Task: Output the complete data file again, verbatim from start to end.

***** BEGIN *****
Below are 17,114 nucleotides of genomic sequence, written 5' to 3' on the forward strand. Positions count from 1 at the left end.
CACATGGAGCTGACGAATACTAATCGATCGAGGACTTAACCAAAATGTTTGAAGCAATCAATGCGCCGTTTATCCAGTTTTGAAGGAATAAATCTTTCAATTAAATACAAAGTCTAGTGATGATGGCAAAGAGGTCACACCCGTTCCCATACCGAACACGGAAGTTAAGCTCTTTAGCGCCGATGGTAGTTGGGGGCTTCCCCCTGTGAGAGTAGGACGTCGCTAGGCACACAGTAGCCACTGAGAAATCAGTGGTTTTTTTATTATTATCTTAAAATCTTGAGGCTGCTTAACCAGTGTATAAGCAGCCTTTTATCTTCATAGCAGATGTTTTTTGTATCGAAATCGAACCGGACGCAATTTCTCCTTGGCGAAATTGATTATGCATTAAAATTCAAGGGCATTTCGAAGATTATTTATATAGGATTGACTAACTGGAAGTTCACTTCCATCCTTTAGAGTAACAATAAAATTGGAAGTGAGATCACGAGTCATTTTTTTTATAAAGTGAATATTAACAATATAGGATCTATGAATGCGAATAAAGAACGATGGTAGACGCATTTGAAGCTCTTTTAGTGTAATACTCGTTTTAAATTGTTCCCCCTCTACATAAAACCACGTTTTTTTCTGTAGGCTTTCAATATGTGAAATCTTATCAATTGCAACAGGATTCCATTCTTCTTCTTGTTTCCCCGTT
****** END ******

Below are 17,114 nucleotides of genomic sequence, written 5' to 3' on the forward strand. Positions count from 1 at the left end.
CACATGGAGCTGACGAATACTAATCGATCGAGGACTTAACCAAAATGTTTGAAGCAATCAATGCGCCGTTTATCCAGTTTTGAAGGAATAAATCTTTCAATTAAATACAAAGTCTAGTGATGATGGCAAAGAGGTCACACCCGTTCCCATACCGAACACGGAAGTTAAGCTCTTTAGCGCCGATGGTAGTTGGGGGCTTCCCCCTGTGAGAGTAGGACGTCGCTAGGCACACAGTAGCCACTGAGAAATCAGTGGTTTTTTTATTATTATCTTAAAATCTTGAGGCTGCTTAACCAGTGTATAAGCAGCCTTTTATCTTCATAGCAGATGTTTTTTGTATCGAAATCGAACCGGACGCAATTTCTCCTTGGCGAAATTGATTATGCATTAAAATTCAAGGGCATTTCGAAGATTATTTATATAGGATTGACTAACTGGAAGTTCACTTCCATCCTTTAGAGTAACAATAAAATTGGAAGTGAGATCACGAGTCATTTTTTTTATAAAGTGAATATTAACAATATAGGATCTATGAATGCGAATAAAGAACGATGGTAGACGCATTTGAAGCTCTTTTAGTGTAATACTCGTTTTAAATTGTTCCCCCTCTACATAAAACCACGTTTTTTTCTGTAGGCTTTCAATATGTGAAATCTTATCAATTGCAACAGGATTCCATTCTTCTTCTTGTTTCCCCGTT